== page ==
Fred and Emily Hill are leading a boring life in London. They receive a big inheritance by a rich relative and now they can realize all their dreams. They leave for a cruise behaving as rich people....but this is the beginning of the end. Richness makes they soon forget their love and family. Written by
Claudio Sandrini <email@example.com>
The title comes from Ariel's song in "The Tempest": "Full fathom five thy father lies, / Of his bones are coral made, / Those are pearls that were his eyes: / Nothing of him that doth fade, / But doth suffer a sea-change / Into something rich and strange." See more »
In an early scene, Emily is shown using a marker to draw a caricature of herself into a photograph with Commander Gordon. The photo is shown again two more times in the movie, and each time the drawing is slightly different. See more »
Hello Fred. I think you'll like me in this dress when it's done. Oh, have you broken your umbrella?
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I found this film wildly entertaining and not up to Hitchcock's other earlier works. First of all the story in awful and that is always a bad sign. Fred is a complete dud and you would wonder why anyone would have anything to do with him. Maybe that Hitch's point. I guess there are all sorts of men like Fred. Maybe I'm one and just don't know it but everyone around me does.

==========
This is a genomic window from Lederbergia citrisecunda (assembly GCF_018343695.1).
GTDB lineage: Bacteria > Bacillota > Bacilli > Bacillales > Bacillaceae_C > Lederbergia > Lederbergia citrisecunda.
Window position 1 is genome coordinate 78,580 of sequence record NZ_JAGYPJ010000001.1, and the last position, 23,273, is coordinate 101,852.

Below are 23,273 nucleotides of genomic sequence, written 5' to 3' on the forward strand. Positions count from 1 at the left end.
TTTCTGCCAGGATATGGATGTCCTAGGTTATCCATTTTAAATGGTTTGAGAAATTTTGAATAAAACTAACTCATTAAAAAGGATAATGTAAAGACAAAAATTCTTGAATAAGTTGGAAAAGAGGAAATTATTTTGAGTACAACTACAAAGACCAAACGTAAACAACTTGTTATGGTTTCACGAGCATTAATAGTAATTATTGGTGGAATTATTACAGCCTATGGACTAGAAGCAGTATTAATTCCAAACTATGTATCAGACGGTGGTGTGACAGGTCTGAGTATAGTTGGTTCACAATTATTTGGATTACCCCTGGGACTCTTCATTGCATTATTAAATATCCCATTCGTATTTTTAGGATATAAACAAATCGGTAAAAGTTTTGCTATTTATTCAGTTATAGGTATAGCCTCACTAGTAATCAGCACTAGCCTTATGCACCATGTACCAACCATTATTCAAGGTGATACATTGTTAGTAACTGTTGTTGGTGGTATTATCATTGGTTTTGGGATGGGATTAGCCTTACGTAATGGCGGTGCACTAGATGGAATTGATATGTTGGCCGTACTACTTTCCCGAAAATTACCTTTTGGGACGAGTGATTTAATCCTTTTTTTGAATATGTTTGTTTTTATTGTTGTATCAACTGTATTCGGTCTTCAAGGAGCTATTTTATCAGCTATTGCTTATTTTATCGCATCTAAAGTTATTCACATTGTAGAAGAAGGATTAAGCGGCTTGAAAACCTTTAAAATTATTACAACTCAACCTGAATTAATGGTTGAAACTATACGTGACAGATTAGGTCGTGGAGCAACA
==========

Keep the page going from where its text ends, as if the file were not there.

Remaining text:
The story itseld has no focus, a series of incidents hung together by placecards. There are a couple of Hitckcock touches that I noticed that might be of interest to Hitchcock fans but no one else. This is a movie that I would probably have never watch if it did not have Hitch's name to it. It seemed to me that it started out as silent movie and then was changed to a talkie.
If you are a Hitch fan you might want to see this otherwise skip it and watch "The 39 Steps", "Young and Innocent" or "The Lady Vanished" instead.
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